Your Perfect Start

March 09, 2022

By Stephanie Rizzo ’09

A grid of images depicting living and learning at Rollins College.
Photo by Scott Cook.

Your first year at Rollins will be full of firsts—from meeting your roommate to studying new subjects. Explore the many different ways we make sure your journey of a lifetime gets off to a great start.

We’ve worked hard to crack the first-year code by crafting supportive, personalized experiences to help you transition to living and learning at Rollins. And while everyone’s first year is as unique as they are, they all have
a few key things in common like a focus on community building and mentorship. It’s one of the reasons U.S. News & World Report ranks Rollins’ first-year experience among the best in the country. Here are just a few of the ways we ensure that the first year of your #RollinsLife is nothing short of spectacular.

Rollins student performing an optics lab in physics class.
Photo by Scott Cook.

Groundwork for Greatness

The cornerstone of your first year is your Rollins College Conference (RCC) course, a seminar-style class designed for incoming students that acts as a roadmap for your Rollins journey. Whether it’s learning about the science behind the headlines in Physics for Future Presidents or creating your own
spirit animal in Foundations in Sculpture, your RCC course provides a foundation for the kind of interdisciplinary, experiential, and relational learning you’ll do at Rollins.

Because of Cristina Toppin ’21’s RCC, religion professor Todd French’s Discipline: Crafting Subjectivities, Shaping Lives, she decided to major in religious studies along with political science.

“My RCC was an opportunity to explore a field of study that I didn’t even know was possible,” says Toppin, who returned to her RCC as a peer mentor. “It was cool to see first-years embrace the same spirit of curiosity that I felt.”

Students gather to celebrate Thaddeus & Polly Seymour Acts of Kindness Day.
Photo by Scott Cook.

Trusted Friends

Even before you’ve fully moved into your dorm room, you’ll have the support of Rollins’ peer mentors, second-, third-, and fourth-year Tars who are ready to help you out with everything from preparing for your first class presentation to deciding which meal plan to choose. It’s just another way that Rollins has mastered mentorship in and out of the classroom.

“As soon as I came to Rollins, I realized there was support everywhere,” says Raul Tavarez Ramirez ’21, who also served as a peer mentor and an assistant hall director and is now a trade delegate at the European Union. “It’s not a place where you show up and people tell you what to do. It’s a place where people listen to what you want and then work with you to make it happen.”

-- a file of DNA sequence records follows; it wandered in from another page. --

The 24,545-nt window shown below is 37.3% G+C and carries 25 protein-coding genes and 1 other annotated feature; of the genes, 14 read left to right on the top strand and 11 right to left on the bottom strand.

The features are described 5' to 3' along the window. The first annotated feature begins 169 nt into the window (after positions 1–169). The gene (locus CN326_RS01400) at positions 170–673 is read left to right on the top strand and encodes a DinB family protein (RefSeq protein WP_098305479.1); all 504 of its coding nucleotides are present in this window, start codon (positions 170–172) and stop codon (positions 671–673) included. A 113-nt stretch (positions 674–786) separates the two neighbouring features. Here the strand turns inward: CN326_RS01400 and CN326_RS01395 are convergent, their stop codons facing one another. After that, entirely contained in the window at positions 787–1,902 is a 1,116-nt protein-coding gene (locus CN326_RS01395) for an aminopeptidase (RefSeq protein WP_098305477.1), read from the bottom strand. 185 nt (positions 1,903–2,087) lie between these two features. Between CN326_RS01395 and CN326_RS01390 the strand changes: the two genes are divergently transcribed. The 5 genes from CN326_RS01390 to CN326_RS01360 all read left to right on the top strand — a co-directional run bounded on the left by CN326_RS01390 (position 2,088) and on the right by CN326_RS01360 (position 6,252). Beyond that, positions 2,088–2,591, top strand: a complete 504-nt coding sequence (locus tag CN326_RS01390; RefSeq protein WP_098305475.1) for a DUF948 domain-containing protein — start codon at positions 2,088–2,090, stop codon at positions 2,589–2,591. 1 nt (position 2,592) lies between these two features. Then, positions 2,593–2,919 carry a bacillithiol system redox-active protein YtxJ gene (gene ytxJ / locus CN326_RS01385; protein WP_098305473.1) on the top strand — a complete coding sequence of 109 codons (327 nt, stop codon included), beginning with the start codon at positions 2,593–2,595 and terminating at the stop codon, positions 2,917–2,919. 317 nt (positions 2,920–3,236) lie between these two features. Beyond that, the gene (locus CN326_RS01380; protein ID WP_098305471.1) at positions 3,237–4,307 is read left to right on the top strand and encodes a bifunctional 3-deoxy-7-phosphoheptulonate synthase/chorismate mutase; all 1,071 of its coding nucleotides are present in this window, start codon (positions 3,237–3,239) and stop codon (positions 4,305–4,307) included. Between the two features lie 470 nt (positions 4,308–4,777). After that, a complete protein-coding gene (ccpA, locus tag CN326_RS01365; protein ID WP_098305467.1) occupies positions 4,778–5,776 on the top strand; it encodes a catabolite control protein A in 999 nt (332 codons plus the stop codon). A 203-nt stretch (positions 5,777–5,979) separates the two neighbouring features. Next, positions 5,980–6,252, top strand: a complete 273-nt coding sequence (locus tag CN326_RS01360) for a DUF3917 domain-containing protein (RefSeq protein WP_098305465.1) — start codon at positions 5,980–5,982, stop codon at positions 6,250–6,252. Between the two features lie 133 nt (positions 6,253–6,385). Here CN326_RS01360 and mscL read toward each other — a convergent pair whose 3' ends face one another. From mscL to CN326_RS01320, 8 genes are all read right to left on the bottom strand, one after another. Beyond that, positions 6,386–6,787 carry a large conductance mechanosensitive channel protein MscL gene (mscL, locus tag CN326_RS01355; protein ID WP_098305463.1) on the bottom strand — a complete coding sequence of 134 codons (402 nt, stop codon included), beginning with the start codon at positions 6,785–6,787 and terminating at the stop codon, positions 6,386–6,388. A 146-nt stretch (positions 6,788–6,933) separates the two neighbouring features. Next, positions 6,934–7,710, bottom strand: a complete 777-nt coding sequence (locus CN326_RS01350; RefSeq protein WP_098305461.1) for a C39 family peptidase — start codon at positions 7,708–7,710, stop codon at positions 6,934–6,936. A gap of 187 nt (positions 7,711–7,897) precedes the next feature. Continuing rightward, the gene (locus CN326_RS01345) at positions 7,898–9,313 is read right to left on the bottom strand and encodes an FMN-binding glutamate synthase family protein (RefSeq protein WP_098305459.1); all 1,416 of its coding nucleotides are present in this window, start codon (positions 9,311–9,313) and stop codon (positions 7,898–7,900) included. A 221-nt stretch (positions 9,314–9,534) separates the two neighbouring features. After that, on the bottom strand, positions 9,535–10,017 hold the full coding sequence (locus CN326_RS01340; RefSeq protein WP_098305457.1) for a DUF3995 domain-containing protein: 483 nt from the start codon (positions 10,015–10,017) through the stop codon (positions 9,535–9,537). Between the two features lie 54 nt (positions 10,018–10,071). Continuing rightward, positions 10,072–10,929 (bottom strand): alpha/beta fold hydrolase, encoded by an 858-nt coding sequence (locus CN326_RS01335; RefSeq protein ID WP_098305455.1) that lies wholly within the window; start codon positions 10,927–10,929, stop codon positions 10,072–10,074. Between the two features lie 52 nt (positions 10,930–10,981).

Chemistry professor Kasandra Riley and Brandon McNichol ’18 conducting research in a Rollins lab.
Photo by Scott Cook.

Meaningful Mentors

When we say we empower you to pursue a meaningful life and productive career, we mean that from day one. Your RCC instructor also serves as your first-year faculty advisor, helping guide you through your foundational courses as you start discovering what makes you tick.

“[Political science professor] Mike Gunter helped me combine my interests in political science, international relations, and environmental activism into a plan,” says Tavarez Ramirez, who put all three into action as a 2019 U.N. Millennium Fellow focused on building awareness around responsible consumption.

Immersion experience at Zellwood farm in Apopka, Florida.
Photo by Scott Cook.

Early Engagement

Cohort-based programs like Bonner Leaders, a national organization that
pairs young campus leaders with community organizations, and EMBARK, a peer-orientation initiative designed for students from underrepresented backgrounds, offer opportunities for connecting with like-minded Tars before you even start at Rollins.

“I made my first friends at Rollins through the Bonner Leaders orientation before the semester started, and those relationships have carried throughout my four years,” says Renee Sang ’21, a double major in critical media and cultural studies and studio art.

Sang’s experience working alongside farmworkers just 40 minutes from campus was so impactful that she went on to partner with the Farmworkers Association of Florida to produce a documentary focused on issues facing migrant workers.

Students share a meal by the pool at Lakeside Neighborhood.
Photo by Scott Cook.

Building Community

Focused on integrating experiences both in and outside the classroom,
Rollins’ Living Learning Communities (LLC) encourage inclusive, holistic
learning and community building. In LLCs like Ward Hall, you’re housed
according to your RCC, which lets you experience college life with a group of
classmates who share similar interests.

“Living and learning together makes it easier to branch out,” says Tavarez Ramirez, who made some of his best friends his first year. “It builds community and kick-starts your network.”

Students break down mattresses at a local nonprofit during SPARC Day, Rollins’ annual day of service.
Photo by Scott Cook.

Seeds of Service

Each year on SPARC Day—Rollins’ annual day of service—incoming Tars
get a small taste of what can happen when they put their ideas to work in
the world.

“Everything came together in my Rollins journey because of SPARC Day,” says Sunny Toreihi ’20, who will begin pursuing a law degree focused on gender rights at Georgetown next fall.

Volunteering at the Pace Center for Girls through SPARC led Toreihi to seek out service opportunities focused on domestic violence and political advocacy as a Bonner Leader.

Sydney Brown ’20

First-Year Feels

Join political science major Sydney Brown ’21 as she documents her epic first year at Rollins.

Go Inside Sydney’s First Year

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